Woche Sechsunddreissig: A Rock and a Hard Place

This week's expat chat: being stuck in the middle and also an un-tethered balloon, floating along.

Pierre Bonnard's The White Cat at the Musee d'Orsay in Paris. Also, how I feel half the time.

Pierre Bonnard's The White Cat at the Musee d'Orsay in Paris. Also, how I feel half the time.

I'm about to get very messy with metaphors. But first, I really feel that cat right now.

While I'm here, I get a very 'untethered balloon feeling.' I can't think about my situation too much or I freak out. I'm kind of homeless (using my parents' address for official legal purposes and voting, States work address for some stuff, German apartment address for others). While I have a job for me back home once this year is over, I don't know what it is. Here in Germany, outside of work and my non-English-speaking neighbor, I don't know anyone here. 'Anyone here' as in this city, this country, this continent. I only kind of have an idea of what I would do if something really terrible happened. An entire ocean is between me and my family and friends. My life is dramatically different than it was a year ago and it will be dramatically different again in a year. There are people I used to talk to every day that I email maybe once a week now. On the other hand, the people I see every day here, I probably won't see them again. Any time I go somewhere, I wonder, is this the last time I'm at this place? I've discovered several places I really believe I'll return on some future European trip (Paris, Barcelona, Berlin, London). Other places? I liked Hamburg and Dresden, but I can't imagine purposefully traveling to these places. It's a bizarre, ethereal feeling.

Untethered balloon, right?

My other feeling is very much 'rock and hard place.' Part of my current role makes me a liaison between the two sites (my original site in the States and my current German site). And while I'm addicted to US politics right now, I do not appreciate office politics. And suddenly it's a big part of my job. I don't belong to the German site but I don't really belong to the States site any more either. People ask me which site I'm at and the answer is, it depends. I'm paid through the States but my email is German. My benefits and my boss are American, but my insurance and residency is Deutsche.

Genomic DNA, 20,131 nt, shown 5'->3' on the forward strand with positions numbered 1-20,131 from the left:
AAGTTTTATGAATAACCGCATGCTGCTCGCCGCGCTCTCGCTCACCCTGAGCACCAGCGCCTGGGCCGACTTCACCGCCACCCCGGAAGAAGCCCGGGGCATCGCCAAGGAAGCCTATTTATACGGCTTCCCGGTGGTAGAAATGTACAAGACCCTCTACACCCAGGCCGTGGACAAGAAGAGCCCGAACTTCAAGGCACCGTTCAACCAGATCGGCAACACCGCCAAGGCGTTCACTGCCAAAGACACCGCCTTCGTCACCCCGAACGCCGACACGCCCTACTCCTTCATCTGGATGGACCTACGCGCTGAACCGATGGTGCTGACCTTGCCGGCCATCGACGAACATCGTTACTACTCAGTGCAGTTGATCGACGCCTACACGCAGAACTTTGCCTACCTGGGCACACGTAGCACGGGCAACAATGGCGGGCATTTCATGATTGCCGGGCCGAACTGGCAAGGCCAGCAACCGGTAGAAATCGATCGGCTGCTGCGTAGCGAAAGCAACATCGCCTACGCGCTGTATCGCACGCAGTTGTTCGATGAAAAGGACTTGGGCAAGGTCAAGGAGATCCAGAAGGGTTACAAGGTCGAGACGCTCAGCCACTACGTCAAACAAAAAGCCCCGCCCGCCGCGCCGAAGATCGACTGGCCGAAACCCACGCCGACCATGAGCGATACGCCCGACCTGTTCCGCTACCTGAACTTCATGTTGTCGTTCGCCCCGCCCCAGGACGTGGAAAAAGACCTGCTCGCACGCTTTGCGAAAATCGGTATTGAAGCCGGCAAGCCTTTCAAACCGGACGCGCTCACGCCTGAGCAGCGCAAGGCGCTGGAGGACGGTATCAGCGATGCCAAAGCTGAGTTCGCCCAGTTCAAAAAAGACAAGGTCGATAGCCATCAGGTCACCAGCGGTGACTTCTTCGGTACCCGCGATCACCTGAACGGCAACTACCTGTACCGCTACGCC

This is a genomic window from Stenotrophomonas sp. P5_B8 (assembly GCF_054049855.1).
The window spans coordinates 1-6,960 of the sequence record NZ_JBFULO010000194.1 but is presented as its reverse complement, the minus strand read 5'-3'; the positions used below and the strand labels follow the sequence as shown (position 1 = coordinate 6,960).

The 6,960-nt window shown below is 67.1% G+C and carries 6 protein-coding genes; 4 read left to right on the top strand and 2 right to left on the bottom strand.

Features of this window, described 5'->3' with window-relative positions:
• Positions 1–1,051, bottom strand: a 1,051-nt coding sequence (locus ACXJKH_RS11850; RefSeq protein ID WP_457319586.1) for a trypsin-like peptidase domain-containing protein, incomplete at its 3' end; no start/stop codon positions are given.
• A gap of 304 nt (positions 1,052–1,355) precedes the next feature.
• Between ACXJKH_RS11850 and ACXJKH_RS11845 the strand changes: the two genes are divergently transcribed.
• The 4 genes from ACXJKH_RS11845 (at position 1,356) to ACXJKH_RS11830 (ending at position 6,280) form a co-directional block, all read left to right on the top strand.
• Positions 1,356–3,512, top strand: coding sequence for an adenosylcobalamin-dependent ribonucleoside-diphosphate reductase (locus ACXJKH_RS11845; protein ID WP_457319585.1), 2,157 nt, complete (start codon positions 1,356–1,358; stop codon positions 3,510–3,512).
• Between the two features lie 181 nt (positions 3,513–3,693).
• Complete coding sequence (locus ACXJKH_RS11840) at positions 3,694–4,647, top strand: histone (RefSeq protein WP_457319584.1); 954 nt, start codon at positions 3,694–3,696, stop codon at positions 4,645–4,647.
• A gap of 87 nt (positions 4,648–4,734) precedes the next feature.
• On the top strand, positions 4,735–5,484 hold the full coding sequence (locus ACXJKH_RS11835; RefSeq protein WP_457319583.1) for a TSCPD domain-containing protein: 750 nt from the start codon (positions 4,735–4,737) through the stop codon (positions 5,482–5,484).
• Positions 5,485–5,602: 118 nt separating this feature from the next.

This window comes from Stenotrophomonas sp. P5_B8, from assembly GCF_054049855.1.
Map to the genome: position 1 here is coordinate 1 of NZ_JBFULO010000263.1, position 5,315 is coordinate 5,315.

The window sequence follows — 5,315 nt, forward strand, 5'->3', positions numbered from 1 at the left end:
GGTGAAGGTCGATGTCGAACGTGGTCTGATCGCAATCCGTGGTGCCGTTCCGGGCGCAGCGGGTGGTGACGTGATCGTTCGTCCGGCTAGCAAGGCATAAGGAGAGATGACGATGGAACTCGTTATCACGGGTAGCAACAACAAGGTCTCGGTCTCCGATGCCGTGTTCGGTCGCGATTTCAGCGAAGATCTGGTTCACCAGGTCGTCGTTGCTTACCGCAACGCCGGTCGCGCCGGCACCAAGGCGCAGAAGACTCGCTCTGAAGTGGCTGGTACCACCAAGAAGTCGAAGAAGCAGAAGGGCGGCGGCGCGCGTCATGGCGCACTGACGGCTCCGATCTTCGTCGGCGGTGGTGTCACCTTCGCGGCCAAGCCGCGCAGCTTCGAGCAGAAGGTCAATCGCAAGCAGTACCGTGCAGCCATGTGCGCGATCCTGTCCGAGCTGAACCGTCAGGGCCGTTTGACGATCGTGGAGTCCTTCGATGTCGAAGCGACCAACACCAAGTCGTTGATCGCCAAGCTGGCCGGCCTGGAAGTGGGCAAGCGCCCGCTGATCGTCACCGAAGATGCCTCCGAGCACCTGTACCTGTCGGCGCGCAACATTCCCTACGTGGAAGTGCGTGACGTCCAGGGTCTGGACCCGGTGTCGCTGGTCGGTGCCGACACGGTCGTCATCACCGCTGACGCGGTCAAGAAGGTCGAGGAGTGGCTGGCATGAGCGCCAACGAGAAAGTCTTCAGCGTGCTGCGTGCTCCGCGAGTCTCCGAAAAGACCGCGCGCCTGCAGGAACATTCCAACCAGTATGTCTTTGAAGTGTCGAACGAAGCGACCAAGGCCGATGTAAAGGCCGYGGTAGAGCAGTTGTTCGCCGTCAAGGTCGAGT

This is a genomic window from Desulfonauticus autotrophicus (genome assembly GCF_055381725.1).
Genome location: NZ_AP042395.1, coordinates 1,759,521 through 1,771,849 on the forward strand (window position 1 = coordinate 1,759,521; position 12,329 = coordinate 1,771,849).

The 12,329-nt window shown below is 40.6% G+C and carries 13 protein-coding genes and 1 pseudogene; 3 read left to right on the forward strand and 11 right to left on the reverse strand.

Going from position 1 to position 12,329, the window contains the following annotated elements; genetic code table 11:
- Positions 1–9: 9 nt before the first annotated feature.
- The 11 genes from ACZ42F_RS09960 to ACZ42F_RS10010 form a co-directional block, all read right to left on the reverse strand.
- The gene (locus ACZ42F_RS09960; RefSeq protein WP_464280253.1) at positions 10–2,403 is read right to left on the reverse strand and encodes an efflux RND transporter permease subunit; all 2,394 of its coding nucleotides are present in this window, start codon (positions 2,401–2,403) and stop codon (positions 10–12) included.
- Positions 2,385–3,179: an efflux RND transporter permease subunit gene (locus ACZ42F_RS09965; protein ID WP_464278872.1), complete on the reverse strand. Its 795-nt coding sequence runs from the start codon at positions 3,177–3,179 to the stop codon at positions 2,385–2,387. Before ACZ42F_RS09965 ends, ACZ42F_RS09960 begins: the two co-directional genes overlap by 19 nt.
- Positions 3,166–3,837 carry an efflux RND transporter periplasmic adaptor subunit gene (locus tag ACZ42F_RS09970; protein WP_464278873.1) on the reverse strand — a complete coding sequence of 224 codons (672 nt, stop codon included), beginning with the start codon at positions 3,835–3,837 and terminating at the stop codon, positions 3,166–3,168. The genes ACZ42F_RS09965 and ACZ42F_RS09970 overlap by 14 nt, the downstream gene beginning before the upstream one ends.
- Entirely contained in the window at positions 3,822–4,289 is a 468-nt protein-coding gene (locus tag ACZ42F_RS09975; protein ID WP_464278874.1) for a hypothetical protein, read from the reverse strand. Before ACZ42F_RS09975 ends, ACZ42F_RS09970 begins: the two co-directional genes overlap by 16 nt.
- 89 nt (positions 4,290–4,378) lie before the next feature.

I think if this was a longer assignment, I would be more focused. This is where I'm at the next three years, the next five years. Instead, it's this weird, fractured thing, part of me making the most of my time here, another part counting down the time I have left, the time to when I can start my 'real life.' Wherever I land next year, I'm putting down an anchor, growing roots, building something on rocks. Pick a metaphor.

Political Discourse

Today's moment of gratitude: I'm not back in the States for this ludicrous election cycle. I mean, even the relatively normal Democratic side is historic, with one candidate a Jewish socialist, the other a former First Lady currently under an FBI investigation. But that's nothing compared to the total catastrophe across the aisle. Just look at this summary of the latest Republican debate from Pajiba. All the important topics concerning our nation are there: Donald Trump's penis size, candidate's yoga practices. Though at one point Trump does reach new heights, when he doubles down on his suggestion that war crimes are totally necessary in the Middle East today. The democratic process at its finest!